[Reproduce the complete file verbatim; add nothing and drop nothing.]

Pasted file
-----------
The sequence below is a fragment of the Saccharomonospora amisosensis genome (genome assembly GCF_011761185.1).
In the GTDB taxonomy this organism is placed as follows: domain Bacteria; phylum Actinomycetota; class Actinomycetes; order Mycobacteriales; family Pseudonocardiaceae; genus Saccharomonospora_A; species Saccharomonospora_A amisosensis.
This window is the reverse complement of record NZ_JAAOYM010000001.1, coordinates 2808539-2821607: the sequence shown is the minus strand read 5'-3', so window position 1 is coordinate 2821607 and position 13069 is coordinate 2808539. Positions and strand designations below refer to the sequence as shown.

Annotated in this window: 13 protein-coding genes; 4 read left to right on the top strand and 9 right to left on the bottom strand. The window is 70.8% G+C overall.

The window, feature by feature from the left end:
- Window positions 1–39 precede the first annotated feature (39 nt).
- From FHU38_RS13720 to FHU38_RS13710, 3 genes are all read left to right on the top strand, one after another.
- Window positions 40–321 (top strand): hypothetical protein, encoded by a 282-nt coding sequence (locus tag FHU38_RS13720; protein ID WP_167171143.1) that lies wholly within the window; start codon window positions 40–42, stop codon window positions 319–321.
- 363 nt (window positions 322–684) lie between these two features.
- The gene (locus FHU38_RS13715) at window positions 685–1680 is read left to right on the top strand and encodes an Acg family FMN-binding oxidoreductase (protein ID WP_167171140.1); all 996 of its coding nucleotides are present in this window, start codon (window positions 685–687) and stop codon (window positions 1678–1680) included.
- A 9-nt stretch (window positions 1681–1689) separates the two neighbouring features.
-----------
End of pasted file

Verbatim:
The sequence below is a fragment of the Saccharomonospora amisosensis genome (genome assembly GCF_011761185.1).
In the GTDB taxonomy this organism is placed as follows: domain Bacteria; phylum Actinomycetota; class Actinomycetes; order Mycobacteriales; family Pseudonocardiaceae; genus Saccharomonospora_A; species Saccharomonospora_A amisosensis.
This window is the reverse complement of record NZ_JAAOYM010000001.1, coordinates 2808539-2821607: the sequence shown is the minus strand read 5'-3', so window position 1 is coordinate 2821607 and position 13069 is coordinate 2808539. Positions and strand designations below refer to the sequence as shown.

Annotated in this window: 13 protein-coding genes; 4 read left to right on the top strand and 9 right to left on the bottom strand. The window is 70.8% G+C overall.

The window, feature by feature from the left end:
- Window positions 1–39 precede the first annotated feature (39 nt).
- From FHU38_RS13720 to FHU38_RS13710, 3 genes are all read left to right on the top strand, one after another.
- Window positions 40–321 (top strand): hypothetical protein, encoded by a 282-nt coding sequence (locus tag FHU38_RS13720; protein ID WP_167171143.1) that lies wholly within the window; start codon window positions 40–42, stop codon window positions 319–321.
- 363 nt (window positions 322–684) lie between these two features.
- The gene (locus FHU38_RS13715) at window positions 685–1680 is read left to right on the top strand and encodes an Acg family FMN-binding oxidoreductase (protein ID WP_167171140.1); all 996 of its coding nucleotides are present in this window, start codon (window positions 685–687) and stop codon (window positions 1678–1680) included.
- A 9-nt stretch (window positions 1681–1689) separates the two neighbouring features.